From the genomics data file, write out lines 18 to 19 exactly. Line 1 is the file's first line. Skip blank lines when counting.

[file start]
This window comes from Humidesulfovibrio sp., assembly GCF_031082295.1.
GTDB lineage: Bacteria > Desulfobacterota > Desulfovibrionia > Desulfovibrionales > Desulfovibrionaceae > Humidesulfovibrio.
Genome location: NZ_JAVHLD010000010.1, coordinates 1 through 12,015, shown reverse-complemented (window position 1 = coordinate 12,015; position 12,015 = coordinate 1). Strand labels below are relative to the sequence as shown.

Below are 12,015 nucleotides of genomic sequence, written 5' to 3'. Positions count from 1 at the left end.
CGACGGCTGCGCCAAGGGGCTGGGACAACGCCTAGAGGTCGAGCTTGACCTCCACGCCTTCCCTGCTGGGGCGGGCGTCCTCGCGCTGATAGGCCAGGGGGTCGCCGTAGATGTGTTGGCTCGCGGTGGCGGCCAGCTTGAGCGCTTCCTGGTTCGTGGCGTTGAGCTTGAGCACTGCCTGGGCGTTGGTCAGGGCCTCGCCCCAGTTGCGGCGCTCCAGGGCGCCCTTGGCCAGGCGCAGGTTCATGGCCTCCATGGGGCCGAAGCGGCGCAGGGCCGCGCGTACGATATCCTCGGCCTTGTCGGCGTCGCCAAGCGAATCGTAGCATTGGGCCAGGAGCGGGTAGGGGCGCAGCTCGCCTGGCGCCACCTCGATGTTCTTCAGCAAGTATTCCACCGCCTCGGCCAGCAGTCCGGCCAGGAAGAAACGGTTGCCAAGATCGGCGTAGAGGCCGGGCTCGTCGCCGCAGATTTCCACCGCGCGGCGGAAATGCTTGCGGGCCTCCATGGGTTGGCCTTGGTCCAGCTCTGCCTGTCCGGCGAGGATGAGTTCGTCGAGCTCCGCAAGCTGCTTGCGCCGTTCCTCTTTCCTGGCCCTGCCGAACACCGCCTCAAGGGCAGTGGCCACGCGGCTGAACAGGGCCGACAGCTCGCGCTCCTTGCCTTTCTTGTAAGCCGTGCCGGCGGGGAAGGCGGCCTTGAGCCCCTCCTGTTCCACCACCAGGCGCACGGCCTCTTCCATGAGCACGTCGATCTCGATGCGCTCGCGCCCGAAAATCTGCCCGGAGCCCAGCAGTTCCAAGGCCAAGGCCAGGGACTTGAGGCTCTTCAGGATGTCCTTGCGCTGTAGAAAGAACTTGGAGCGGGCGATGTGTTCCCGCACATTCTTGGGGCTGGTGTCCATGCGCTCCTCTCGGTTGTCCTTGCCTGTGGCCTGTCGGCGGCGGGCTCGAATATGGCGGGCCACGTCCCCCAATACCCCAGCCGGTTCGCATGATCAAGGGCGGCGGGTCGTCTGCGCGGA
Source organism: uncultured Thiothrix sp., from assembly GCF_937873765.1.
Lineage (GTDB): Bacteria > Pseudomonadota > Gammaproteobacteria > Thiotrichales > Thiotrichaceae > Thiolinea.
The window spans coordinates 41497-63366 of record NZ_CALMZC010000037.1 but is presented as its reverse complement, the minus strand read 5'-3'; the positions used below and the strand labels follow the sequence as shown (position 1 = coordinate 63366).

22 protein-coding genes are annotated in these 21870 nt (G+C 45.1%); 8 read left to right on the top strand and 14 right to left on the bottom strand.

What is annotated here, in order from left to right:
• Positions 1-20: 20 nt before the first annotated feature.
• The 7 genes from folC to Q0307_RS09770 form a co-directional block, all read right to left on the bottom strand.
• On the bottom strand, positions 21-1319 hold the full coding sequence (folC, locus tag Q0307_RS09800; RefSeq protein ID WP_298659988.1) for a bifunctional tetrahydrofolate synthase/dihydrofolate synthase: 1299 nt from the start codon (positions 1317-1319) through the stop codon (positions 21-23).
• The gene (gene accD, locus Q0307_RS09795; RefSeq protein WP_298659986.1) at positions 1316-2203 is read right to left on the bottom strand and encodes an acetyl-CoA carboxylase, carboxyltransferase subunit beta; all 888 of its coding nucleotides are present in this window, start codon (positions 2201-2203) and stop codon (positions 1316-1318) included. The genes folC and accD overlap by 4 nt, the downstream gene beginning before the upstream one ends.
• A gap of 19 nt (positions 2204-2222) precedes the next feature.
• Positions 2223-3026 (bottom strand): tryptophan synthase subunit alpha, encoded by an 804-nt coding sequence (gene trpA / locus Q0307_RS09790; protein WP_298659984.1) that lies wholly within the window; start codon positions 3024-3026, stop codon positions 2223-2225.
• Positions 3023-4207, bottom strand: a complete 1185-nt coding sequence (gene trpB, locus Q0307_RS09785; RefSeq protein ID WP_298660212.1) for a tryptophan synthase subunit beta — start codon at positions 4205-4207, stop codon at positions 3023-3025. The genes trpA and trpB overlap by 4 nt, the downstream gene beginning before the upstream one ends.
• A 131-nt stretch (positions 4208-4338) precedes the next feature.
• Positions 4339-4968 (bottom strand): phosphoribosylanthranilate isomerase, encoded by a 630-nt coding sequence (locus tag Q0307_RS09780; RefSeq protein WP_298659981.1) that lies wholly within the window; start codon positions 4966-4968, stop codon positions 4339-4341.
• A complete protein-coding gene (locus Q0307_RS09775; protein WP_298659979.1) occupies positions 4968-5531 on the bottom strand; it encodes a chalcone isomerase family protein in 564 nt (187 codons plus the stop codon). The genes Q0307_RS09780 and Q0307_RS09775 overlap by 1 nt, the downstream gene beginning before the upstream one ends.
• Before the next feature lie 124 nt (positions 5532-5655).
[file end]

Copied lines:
• A 131-nt stretch (positions 4208-4338) precedes the next feature.
• Positions 4339-4968 (bottom strand): phosphoribosylanthranilate isomerase, encoded by a 630-nt coding sequence (locus tag Q0307_RS09780; RefSeq protein WP_298659981.1) that lies wholly within the window; start codon positions 4966-4968, stop codon positions 4339-4341.